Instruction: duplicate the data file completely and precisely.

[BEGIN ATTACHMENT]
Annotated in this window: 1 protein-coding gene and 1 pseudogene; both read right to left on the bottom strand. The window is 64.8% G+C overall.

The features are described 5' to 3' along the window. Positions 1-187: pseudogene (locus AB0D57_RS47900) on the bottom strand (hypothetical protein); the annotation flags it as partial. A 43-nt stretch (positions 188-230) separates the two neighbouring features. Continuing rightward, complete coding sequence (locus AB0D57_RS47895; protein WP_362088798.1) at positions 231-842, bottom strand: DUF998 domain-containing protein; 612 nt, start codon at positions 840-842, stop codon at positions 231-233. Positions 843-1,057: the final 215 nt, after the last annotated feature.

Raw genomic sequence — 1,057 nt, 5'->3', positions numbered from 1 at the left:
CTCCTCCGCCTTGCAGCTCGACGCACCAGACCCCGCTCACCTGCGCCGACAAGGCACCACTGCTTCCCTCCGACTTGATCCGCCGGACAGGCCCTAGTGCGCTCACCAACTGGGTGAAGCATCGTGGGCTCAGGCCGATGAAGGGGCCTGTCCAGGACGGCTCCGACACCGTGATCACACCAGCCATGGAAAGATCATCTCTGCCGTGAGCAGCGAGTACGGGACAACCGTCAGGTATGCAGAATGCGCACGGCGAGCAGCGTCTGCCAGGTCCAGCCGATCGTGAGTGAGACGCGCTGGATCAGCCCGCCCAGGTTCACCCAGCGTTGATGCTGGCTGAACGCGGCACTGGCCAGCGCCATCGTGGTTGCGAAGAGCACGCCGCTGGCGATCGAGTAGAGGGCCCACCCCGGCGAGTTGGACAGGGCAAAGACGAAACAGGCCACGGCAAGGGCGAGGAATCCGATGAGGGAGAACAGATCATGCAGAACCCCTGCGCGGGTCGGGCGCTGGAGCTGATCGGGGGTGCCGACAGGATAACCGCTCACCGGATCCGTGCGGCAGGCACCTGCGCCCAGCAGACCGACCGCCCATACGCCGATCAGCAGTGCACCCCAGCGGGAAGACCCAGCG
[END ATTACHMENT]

Annotated in this window: 1 protein-coding gene and 1 pseudogene; both read right to left on the bottom strand. The window is 64.8% G+C overall.

The features are described 5' to 3' along the window. Positions 1-187: pseudogene (locus AB0D57_RS47900) on the bottom strand (hypothetical protein); the annotation flags it as partial. A 43-nt stretch (positions 188-230) separates the two neighbouring features. Continuing rightward, complete coding sequence (locus AB0D57_RS47895; protein WP_362088798.1) at positions 231-842, bottom strand: DUF998 domain-containing protein; 612 nt, start codon at positions 840-842, stop codon at positions 231-233. Positions 843-1,057: the final 215 nt, after the last annotated feature.

Raw genomic sequence — 1,057 nt, 5'->3', positions numbered from 1 at the left:
CTCCTCCGCCTTGCAGCTCGACGCACCAGACCCCGCTCACCTGCGCCGACAAGGCACCACTGCTTCCCTCCGACTTGATCCGCCGGACAGGCCCTAGTGCGCTCACCAACTGGGTGAAGCATCGTGGGCTCAGGCCGATGAAGGGGCCTGTCCAGGACGGCTCCGACACCGTGATCACACCAGCCATGGAAAGATCATCTCTGCCGTGAGCAGCGAGTACGGGACAACCGTCAGGTATGCAGAATGCGCACGGCGAGCAGCGTCTGCCAGGTCCAGCCGATCGTGAGTGAGACGCGCTGGATCAGCCCGCCCAGGTTCACCCAGCGTTGATGCTGGCTGAACGCGGCACTGGCCAGCGCCATCGTGGTTGCGAAGAGCACGCCGCTGGCGATCGAGTAGAGGGCCCACCCCGGCGAGTTGGACAGGGCAAAGACGAAACAGGCCACGGCAAGGGCGAGGAATCCGATGAGGGAGAACAGATCATGCAGAACCCCTGCGCGGGTCGGGCGCTGGAGCTGATCGGGGGTGCCGACAGGATAACCGCTCACCGGATCCGTGCGGCAGGCACCTGCGCCCAGCAGACCGACCGCCCATACGCCGATCAGCAGTGCACCCCAGCGGGAAGACCCAGCG